It would be a mistake to propose that racism can be traced solely to this incident. In fact the causes and history of racism are quite complex. White/black racism more likely developed as a justification for European use of Africans as slaves from the fifteenth to the nineteenth centuries. Although not as rigidly defined as in British North America, privilege in all American societies came to be associated with whiteness. The more “pure” white one was, the more privilege afforded. “Pure” blacks and natives were at the bottom of the socio-economic ladder, the place associate with peonage and slavery. In North America the British invented the “one drop rule,” defining as non-white anyone who had “one drop” of non-white blood. Thus, one was either white or not white, with all privilege reserved to whites.[2]

Yet it is significant that the first traceable instance of racial segregation in what was to become the United States occurred as a strategy to prevent whites and blacks from presenting a unified front against the dominant class. It is significant because that has been the practical consequence of segregation in America since. Poor whites, who are little better off or not better off than their black counterparts, can claim at least the status of not being black. It is interesting to note that in the United States, racism is rampant among lower class whites even while the ruling class is thoroughly integrated.[3]

The tragedy here consists in the fact that the false perception of privilege on the part of poor whites leads them to act in ways that are detrimental to their own interests. It convinces them to support a status quo that keeps them at the bottom: excluded from wealth and power. They trade the benefits they might receive from common cause with others in their same situation to maintain an illusion of privilege. Who benefits from this are those in the dominant class.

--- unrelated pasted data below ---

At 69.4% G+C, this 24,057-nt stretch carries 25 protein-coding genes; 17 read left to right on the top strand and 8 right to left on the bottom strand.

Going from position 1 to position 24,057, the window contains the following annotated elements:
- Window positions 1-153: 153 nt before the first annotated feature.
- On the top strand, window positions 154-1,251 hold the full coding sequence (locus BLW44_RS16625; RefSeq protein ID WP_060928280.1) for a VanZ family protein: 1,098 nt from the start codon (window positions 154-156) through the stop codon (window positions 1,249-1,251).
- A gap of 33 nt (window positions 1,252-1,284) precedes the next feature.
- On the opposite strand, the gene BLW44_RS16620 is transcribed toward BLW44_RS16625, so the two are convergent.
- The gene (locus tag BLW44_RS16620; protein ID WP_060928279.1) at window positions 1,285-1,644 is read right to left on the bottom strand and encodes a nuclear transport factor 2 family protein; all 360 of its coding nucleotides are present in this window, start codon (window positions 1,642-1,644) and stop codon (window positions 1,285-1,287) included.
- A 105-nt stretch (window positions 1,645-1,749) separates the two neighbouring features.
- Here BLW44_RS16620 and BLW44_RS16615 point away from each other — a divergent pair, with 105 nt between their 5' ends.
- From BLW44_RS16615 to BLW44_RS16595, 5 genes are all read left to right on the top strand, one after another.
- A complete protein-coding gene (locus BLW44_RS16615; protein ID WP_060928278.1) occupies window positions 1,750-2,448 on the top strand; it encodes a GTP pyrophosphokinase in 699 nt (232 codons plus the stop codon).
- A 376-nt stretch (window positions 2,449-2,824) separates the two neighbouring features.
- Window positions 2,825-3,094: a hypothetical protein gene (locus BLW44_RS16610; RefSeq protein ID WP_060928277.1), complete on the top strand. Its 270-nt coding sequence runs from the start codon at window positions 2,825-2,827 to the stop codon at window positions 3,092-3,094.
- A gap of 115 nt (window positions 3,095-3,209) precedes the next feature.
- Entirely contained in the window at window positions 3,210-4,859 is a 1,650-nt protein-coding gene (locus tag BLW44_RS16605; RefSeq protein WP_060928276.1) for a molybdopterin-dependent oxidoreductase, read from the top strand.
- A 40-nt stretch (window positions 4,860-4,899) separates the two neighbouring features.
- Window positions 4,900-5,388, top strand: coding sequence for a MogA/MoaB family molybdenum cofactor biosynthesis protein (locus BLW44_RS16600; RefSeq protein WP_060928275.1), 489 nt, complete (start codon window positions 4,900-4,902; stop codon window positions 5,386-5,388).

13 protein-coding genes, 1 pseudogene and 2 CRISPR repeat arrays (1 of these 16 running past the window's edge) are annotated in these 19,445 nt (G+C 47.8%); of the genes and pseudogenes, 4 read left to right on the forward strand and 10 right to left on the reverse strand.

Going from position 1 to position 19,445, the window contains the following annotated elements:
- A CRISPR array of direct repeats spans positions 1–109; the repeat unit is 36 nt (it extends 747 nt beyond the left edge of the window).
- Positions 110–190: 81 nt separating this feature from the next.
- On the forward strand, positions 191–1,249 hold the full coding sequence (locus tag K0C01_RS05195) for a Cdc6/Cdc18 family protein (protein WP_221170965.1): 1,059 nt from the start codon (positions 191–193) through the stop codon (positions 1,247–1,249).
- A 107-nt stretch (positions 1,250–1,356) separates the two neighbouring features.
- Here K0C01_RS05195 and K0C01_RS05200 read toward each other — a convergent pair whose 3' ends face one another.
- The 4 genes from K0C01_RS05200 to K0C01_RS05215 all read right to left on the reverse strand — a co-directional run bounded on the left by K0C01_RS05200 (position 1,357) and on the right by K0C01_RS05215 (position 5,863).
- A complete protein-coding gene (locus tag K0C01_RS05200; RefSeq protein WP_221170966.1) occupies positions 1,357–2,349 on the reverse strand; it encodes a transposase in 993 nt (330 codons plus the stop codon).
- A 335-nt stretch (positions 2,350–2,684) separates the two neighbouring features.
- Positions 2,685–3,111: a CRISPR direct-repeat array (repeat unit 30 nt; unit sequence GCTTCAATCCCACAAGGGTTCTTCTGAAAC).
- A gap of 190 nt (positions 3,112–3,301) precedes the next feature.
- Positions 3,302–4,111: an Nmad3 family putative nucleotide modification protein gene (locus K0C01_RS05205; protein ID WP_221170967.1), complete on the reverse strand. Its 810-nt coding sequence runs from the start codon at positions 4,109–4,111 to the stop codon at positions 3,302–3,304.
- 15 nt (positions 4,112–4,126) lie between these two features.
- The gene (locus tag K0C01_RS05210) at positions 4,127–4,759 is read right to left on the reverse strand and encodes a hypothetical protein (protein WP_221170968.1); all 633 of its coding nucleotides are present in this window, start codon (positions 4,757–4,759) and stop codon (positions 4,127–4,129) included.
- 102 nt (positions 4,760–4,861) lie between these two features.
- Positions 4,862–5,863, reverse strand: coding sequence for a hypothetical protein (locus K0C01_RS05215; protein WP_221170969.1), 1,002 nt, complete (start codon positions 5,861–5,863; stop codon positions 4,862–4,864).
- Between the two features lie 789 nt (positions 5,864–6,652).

This isn’t exactly new. When the writers of the Constitution affirmed the will of “We the People” they meant “we the wealthy, property owning people.” Familiarity with US history will reveal that most people were excluded from the franchise either by race, gender, or property ownership until the 1820s. Even then “Universal Manhood Suffrage” indicated only white men. In the model of the Greek democracies it was thought that only those who had a material stake in the polity would act for the benefit of the polity. It was acknowledged that everyone acted in their own interests, and so it was assumed that only if one’s interests and the state’s aligned would people act in a virtuous way. Thomas Jefferson, perhaps the most radical of the founders, promoted middle class property ownership as a way of expanding democracy and creating a “republic of virtue.”

The elitism of the Constitution as it was originally understood was very much in keeping with the liberalism of the day, which, if it considered popular participation in government at all, assumed that only the wealthy would be able to make good decisions about the common welfare. The founders, along with liberals in Europe and later in Latin America, had an aversion to and a fear of the masses. It goes almost without saying that the assumption that the wealthy could and would govern for the benefit of all rather than their own interests was as flawed as the also common assumption that Kings would protect the people rather than milking them. It was sometimes true, but more rarely than not.